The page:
What Automattic could do with WP.com


Matt announced a couple of days ago that Automattic has acquired control over the URL WP.com now, thanks to (another!) deal they struck with Yahoo!. Anyone who has ever gone after a short domain name — which today means anything under five or six characters plus the dot com — knows that this is an occasion for congratulations. First ma.tt, now wp.com. It’s been a good year for Matt and domain names.

After what I can only imagine was at least one celebratory drink with a friend, Matt announced on the official WordPress.com blog that he’s open to hearing any suggestions as to how best to use this new domain. His callout for ideas surprised me a little. At first mention it only seemed obvious to me that WP.com would now forward on to WordPress.com, the company’s hosted blog network built on WordPress. This shows how lacking my creativity is when it’s being quickly prompted for, I guess.

So the ideas came pouring in, sitting next to avatars and screen names below Matt’s announcement post. The vast majority of thoughts went one of two directions: one being the shortening of WordPress.com blog URLS from foo.wordpress.com to foo.wp.com, the other being a URL shortening service in the likes of bit.ly, tr.im, and dozens of others. I’m going to focus on these two options for the rest of this post, but it’s worth mentioning a few of the other gems that caught my eye:

  • Host and display WordPress.com only themes
  • Use P2 there and take Twitter on as a microblogging platform (equally as unlikely as it is an awful idea)
  • Auction off subdomains to the highest bidder (again, this one’s novelty lies in it’s unlikelihood)
  • General marketing, resources, forums
  • And my personal favorite, from commenter ghostfreeman: “Rename the site WallPuncher”

The obvious thing to do

The option most apparently beneficial to WordPress.com users would be a shorter URL. Everyone wants a shorter, more direct URL whenever possible. And when compared to other hosted blogging solutions, two letters and an ending pretty much wins out. It would be the least URL real estate (if there is such a thing) being asked for by any hosted blogging network out there.

Let’s face it, though. WordPress.com users aren’t the most tech savvy people out there. They don’t have to be, and that’s why choose a hosted solution like WordPress.com. I bring up this group because, as you know, there has been longstanding confusion from many over what the difference is between WordPress.org and WordPress.com. Granted, most of those effected by a URL shortening to WP.com would be the users themselves, but it’s bound to trickle over into the would-be users, a group that I’m positive Automattic is thinking about. Are these really the people we want to be pitching/explaining/justifying a URL change to? For the rest of time?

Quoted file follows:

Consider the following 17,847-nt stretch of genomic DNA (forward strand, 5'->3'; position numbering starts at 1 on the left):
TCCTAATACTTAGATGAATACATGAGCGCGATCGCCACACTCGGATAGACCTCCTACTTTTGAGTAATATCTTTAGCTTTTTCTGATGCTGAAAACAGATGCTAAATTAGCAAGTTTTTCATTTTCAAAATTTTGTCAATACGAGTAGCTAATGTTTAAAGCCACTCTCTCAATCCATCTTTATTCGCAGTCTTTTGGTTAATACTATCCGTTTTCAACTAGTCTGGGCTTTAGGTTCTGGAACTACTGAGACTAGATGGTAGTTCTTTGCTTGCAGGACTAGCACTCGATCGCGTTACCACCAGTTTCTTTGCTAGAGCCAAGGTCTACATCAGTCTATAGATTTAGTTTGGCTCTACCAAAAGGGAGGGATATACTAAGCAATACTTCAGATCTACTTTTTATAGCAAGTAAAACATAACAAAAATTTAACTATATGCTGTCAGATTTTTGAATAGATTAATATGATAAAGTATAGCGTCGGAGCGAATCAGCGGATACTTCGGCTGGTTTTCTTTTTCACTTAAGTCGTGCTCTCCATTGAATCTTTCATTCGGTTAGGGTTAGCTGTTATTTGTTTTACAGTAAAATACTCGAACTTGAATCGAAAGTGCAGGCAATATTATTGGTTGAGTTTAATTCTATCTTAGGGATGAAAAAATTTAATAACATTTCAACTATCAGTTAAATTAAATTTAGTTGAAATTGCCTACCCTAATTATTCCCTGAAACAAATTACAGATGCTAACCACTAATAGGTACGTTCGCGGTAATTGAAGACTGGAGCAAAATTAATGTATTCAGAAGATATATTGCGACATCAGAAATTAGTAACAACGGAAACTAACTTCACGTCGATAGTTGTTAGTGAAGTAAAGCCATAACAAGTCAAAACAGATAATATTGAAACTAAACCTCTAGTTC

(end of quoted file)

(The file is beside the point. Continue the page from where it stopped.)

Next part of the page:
I’m being a little tongue in cheek of course, but this is my thought process. There seem to be three ways that WP.com could be introduced to WordPress.com users and used as a shorter URL. Ordered from least intrusive to users to the most, it goes:

  1. Offer consistent WP.com 301 forwarding for all current WordPress.com blogging accounts, and users can refer to them if they wish to.
  2. Leave the domain choice an option for users when signing up, and on the settings panel.
  3. Pitch the hell out of the URL change, set a date for the change, and brace for the impending backlash.

In 1, there exists the possibility of brand confusion, as WP.com and WordPress.com URLs coexist. The difference, and more importantly similarity, probably won’t be apparent to most users at first. More WordPress related domain confusion isn’t what anyone wants.

In 2 we would be jumping over into nasty territory, since simply offering up a user choice for every decision we can’t make for them is bad form. I think this is one of those issues that could be worked out without resorting to the people-pleasing, settings page cluttering always-option of leaving it up to the user. The second option also falls victim to the brand confusion issue, above.

Number 3 is the approach with balls. Convince everyone that the URL changeover is a good thing for everyone, keep saying so until dissent quiets down, set and date, and make the switch. Brace for any fallout, move on, and before long no one remembers it ever being any different.

The first option sounds best to be, but honestly I’m not sure how valuable it is for blogs to be listed as foo.wp.com instead of foo.wordpress.com, except as a short URL option. For a blog to permanently reside on a WP.com domain may have more negative than positive effects, in that it’s harder to discern, for a reader, what “WP” stands for. Abbreviations are hostile to users who don’t know any better.

WP.com would be short and awesome for the people actually using the blogs, but mostly a strain for new visitors.

WP.com as a URL shortening service